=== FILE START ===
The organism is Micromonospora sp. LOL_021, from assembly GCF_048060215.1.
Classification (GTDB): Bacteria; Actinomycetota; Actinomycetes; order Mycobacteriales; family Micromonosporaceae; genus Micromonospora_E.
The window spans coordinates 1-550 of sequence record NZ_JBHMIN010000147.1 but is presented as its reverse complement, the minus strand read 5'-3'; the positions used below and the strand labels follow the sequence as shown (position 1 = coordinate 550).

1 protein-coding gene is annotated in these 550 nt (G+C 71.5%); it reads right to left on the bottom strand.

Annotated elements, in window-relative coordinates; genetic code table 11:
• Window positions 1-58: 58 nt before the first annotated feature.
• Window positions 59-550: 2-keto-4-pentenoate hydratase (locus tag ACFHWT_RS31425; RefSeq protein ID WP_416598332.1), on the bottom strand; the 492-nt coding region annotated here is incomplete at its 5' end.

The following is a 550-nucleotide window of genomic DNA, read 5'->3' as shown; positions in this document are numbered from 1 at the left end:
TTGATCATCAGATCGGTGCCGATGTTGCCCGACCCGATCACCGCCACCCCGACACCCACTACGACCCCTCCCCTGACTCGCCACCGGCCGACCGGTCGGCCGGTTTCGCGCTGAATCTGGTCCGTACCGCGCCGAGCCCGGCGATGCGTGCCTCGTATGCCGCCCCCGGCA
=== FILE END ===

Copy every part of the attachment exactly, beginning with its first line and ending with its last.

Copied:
The organism is Micromonospora sp. LOL_021, from assembly GCF_048060215.1.
Classification (GTDB): Bacteria; Actinomycetota; Actinomycetes; order Mycobacteriales; family Micromonosporaceae; genus Micromonospora_E.
The window spans coordinates 1-550 of sequence record NZ_JBHMIN010000147.1 but is presented as its reverse complement, the minus strand read 5'-3'; the positions used below and the strand labels follow the sequence as shown (position 1 = coordinate 550).

1 protein-coding gene is annotated in these 550 nt (G+C 71.5%); it reads right to left on the bottom strand.

Annotated elements, in window-relative coordinates; genetic code table 11:
• Window positions 1-58: 58 nt before the first annotated feature.
• Window positions 59-550: 2-keto-4-pentenoate hydratase (locus tag ACFHWT_RS31425; RefSeq protein ID WP_416598332.1), on the bottom strand; the 492-nt coding region annotated here is incomplete at its 5' end.

The following is a 550-nucleotide window of genomic DNA, read 5'->3' as shown; positions in this document are numbered from 1 at the left end:
TTGATCATCAGATCGGTGCCGATGTTGCCCGACCCGATCACCGCCACCCCGACACCCACTACGACCCCTCCCCTGACTCGCCACCGGCCGACCGGTCGGCCGGTTTCGCGCTGAATCTGGTCCGTACCGCGCCGAGCCCGGCGATGCGTGCCTCGTATGCCGCCCCCGGCA